“We really enjoyed our walk around this well maintained and picturesque nature reserve. We had a fantastic walk along the beach with our dog, who enjoyed a splash about in the sea.” – Review from Trip Advisor
At the eastern end of Mersea Island, at Cudmore Grove you’ll find a sandy beach, impressive views, grassland, meadows for relaxation and walks that will take you past interesting historical sites and an abundance of wildlife.
The park is popular on hot summer days, with its sandy beach and cooling sea breeze. Winter brings wading birds and wildfowl, including flocks of brent geese.
The area is rich in historic features, including WWII pillboxes and gun emplacements, the remains of a 16th century blockhouse fort and a cliff that has produced 300,000-year-old fossils, such as monkey, bear and bison.
• Map of Cudmore Grove – PDF, 108KB
• Thank you for paying the small cost to use our car park. This money is used only to maintain Cudmore Grove and protect its wildlife. Because of restrictions on the road that leads to our car park, we cannot allow parking for towed vehicles or coaches, other than single-deck school visit coaches with prior permission.
8am - dusk
26 August 2015 - 2pm
19 August 2015 - 2pm
6 August 2015 - 11am
Pay and display:
Green Flag Award: Yes
Cudmore Grove is a flat site with easy walking ground mostly accessible for wheelchair users.
Several miles of walking paths circle and cross the site, including the Sea Wall walk, crossing the grasslands and along the sides of the grazing marshes.
A wildlife hide overlooks the pond where you can often see wildfowl, foxes and rabbits.
The low-lying grazing meadow is managed as an Site of Special Scientific Interest (SSSI) nature reserve attracting wading birds and ducks throughout the year.
Winter is the best season for birdwatching with sea-duck and grebes in the Colne estuary, up to 15 types of wader on the rich mudflats and maybe a glimpse of a hunting bird of prey like a peregrine or marsh harrier. On the grazing fields in winter, lots of wigeon and teal can be seen as well as large flocks of brent geese, while in the summer lapwings and avocet often breed.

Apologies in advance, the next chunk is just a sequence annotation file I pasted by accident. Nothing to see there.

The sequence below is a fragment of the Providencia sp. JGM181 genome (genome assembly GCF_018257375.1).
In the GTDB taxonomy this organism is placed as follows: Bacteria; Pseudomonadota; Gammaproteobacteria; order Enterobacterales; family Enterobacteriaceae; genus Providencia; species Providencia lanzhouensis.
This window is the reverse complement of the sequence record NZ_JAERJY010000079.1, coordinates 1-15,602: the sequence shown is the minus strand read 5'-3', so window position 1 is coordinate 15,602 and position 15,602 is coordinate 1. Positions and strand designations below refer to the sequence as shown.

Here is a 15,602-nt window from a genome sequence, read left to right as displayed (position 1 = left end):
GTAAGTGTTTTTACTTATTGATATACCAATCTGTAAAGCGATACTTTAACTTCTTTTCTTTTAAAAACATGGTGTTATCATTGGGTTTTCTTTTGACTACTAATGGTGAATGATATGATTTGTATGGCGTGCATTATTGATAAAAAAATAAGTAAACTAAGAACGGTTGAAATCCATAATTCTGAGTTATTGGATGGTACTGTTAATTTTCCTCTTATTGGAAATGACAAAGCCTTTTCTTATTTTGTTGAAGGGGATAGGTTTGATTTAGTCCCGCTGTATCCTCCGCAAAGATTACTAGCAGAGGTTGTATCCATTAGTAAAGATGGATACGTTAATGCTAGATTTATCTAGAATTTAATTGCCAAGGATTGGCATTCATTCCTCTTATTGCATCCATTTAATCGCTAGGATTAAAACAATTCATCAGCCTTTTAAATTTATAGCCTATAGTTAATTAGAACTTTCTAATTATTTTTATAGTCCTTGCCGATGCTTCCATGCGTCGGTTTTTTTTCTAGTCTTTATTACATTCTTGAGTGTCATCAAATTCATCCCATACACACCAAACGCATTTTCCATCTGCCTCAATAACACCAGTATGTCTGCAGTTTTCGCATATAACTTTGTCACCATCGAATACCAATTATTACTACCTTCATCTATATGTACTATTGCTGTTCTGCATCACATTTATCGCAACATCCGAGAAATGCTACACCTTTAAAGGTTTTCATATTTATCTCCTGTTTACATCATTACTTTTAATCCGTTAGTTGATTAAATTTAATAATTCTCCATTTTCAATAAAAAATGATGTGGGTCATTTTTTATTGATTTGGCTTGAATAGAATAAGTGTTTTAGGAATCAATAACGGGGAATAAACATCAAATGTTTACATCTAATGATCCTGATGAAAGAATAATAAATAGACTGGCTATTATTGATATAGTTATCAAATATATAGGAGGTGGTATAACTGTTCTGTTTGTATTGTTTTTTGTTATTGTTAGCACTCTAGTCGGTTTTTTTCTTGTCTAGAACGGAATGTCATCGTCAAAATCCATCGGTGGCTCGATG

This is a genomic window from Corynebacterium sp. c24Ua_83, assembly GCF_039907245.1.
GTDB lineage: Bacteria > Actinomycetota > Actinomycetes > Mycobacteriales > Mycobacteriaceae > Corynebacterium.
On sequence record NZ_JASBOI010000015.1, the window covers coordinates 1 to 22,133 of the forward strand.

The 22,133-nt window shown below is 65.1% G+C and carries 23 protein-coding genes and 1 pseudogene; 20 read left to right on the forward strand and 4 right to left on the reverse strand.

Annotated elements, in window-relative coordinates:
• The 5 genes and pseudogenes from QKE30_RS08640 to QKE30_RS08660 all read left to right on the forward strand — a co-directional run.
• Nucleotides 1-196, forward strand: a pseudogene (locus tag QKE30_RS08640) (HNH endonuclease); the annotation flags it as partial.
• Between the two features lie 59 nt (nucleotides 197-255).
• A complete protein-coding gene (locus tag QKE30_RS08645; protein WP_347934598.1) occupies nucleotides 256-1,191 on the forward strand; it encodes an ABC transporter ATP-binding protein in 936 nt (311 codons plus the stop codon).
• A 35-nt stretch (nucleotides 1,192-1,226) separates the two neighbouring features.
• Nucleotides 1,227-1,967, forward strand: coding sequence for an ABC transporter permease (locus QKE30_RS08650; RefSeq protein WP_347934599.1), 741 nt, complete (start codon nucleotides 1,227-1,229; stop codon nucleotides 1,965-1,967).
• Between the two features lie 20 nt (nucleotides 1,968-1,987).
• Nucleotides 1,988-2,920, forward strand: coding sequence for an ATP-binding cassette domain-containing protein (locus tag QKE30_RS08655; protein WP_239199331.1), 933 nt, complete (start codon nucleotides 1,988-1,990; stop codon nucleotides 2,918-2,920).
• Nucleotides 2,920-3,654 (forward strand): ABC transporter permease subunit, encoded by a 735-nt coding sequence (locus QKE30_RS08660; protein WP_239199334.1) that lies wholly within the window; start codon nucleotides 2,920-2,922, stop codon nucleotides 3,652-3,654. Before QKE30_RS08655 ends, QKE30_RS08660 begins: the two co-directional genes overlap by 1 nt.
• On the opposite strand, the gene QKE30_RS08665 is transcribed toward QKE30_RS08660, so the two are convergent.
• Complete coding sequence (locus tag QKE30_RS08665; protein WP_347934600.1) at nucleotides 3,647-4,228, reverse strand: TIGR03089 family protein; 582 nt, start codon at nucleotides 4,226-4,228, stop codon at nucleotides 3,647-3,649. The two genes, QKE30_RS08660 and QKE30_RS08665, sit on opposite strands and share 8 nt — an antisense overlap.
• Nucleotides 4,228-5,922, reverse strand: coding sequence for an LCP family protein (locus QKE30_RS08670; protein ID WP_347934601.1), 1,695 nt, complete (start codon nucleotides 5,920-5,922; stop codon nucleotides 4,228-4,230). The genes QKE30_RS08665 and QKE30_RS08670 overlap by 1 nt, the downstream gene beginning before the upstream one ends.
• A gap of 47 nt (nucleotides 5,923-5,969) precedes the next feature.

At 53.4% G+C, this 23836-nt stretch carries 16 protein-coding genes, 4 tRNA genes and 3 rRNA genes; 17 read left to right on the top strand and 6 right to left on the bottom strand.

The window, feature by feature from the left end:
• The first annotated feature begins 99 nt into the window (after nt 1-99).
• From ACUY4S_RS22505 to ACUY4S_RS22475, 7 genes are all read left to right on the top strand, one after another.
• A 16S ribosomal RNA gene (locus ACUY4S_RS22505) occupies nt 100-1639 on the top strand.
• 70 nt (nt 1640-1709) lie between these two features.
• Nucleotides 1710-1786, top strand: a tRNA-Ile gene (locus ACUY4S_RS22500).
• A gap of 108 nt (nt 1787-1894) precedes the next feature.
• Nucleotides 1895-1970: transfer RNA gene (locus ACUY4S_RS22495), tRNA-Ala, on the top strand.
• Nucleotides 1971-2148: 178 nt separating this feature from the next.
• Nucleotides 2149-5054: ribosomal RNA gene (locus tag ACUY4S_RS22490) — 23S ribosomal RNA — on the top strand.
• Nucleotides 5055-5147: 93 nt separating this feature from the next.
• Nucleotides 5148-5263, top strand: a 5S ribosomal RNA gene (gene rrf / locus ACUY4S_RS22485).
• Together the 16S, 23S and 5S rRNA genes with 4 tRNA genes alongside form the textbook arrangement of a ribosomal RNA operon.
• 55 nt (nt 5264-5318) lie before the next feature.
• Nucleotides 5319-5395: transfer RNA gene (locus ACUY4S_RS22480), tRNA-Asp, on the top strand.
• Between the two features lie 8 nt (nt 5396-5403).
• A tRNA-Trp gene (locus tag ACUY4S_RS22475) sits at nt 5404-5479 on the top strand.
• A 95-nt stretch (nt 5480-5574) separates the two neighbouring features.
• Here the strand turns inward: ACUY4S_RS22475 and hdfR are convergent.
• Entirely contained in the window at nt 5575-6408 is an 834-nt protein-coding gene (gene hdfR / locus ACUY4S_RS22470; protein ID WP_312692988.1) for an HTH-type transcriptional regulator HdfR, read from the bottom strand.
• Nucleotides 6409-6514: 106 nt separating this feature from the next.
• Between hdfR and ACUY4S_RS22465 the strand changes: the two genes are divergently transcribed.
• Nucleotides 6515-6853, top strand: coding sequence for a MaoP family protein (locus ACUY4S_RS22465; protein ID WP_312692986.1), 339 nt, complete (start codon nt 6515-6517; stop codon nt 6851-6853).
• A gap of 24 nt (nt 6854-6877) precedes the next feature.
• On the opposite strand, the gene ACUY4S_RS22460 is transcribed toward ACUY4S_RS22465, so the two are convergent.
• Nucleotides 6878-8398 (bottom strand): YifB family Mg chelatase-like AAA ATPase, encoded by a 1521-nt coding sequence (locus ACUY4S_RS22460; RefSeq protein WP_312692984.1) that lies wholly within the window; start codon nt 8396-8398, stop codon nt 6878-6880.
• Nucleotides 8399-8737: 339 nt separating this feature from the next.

Spring and autumn bring migrant birds such as warblers, wheatear and whinchat, maybe something rarer.
Grass left long throughout the year attracts small mammals, skylarks, lizards and insects while kestrels and barn owls hunt over these areas.
On summer days up to 15 types of butterfly can be seen in a day feeding on the meadows and hedgerows.
Find out more about the flora and fauna of Cudmore Grove on our ranger’s blog, Mersea Wildlife.
Cudmore Grove has several features of ancient and more recent historic importance.
Walks along the sea wall pass the remains of a 16th century blockhouse fort and a cliff of exposed 300,000-year-old fossils.
Part of a golf course between the wars, Cudmore Grove became a defence site during WWII. Visitors can follow the WWII heritage trail to learn more about the wartime structures visible in the park, including several pillboxes and gun emplacements.
After WWII, the land was farmed until purchased by Essex County Council in 1974 as a site for recreation, and historic and conservation importance.
The foot ferry between Brightlingsea, Point Clear and East Mersea provides easy access for local people and visitors from early April to end of October. The boat’s ramp can be lowered for wheelchair users and cyclists. The crossing to Brightlingsea takes around 9 minutes.
See Brightlingsea Harbour for foot ferry sailing and fare information.
There are designated routes for cyclists and horse riders marked on the Map of Cudmore Grove – PDF, 108KB. Routes also allow horses access to the beach. Cyclists are welcome to stray from the designated routes on the park with care for other users.
Please note that the lane that gives access to the carpark is not suitable for towed horse boxes, however, horses can be brought to the carpark in lorry-style horse boxes.
We’re always looking for volunteers to undertake tasks alongside the rangers, such as clearing litter from the beach, trimming branches, repairing fences and maintaining signs. It’s a great opportunity to learn about conservation, develop skills and make a difference to the park.
We also welcome young people volunteering as part of school work experience and Duke of Edinburgh award.
You can volunteer during the week or at weekends, depending on what suits you.
Please wear appropriate clothing for outdoor work – we’ll give full training and provide equipment.
Call 01206 383868 to talk about volunteering options.
You’ll find public toilets at the car park, including disabled and baby changing facilities.
Open Saturday and Sunday year round from noon until 4pm winter or 5pm summer, the refreshment kiosk offers light refreshment such as coffee, tea, cold drinks, ice cream, crisps and sweets.
The information room is open daily. Here you’ll find boards where you can read about the history of the park, such as fossil bones, coastal erosion, and wartime history, and a selection of leaflets for local events and attractions.
Our outdoor learning team runs curriculum-linked activity days across all Essex’s country parks, designed to release children’s imagination and encourage their creativity. Find out more about educational activities at the park.
We offer a range of birthday parties from den-building to scavenger hunts along the beach. To book your bespoke birthday party please call us on 01206 383868.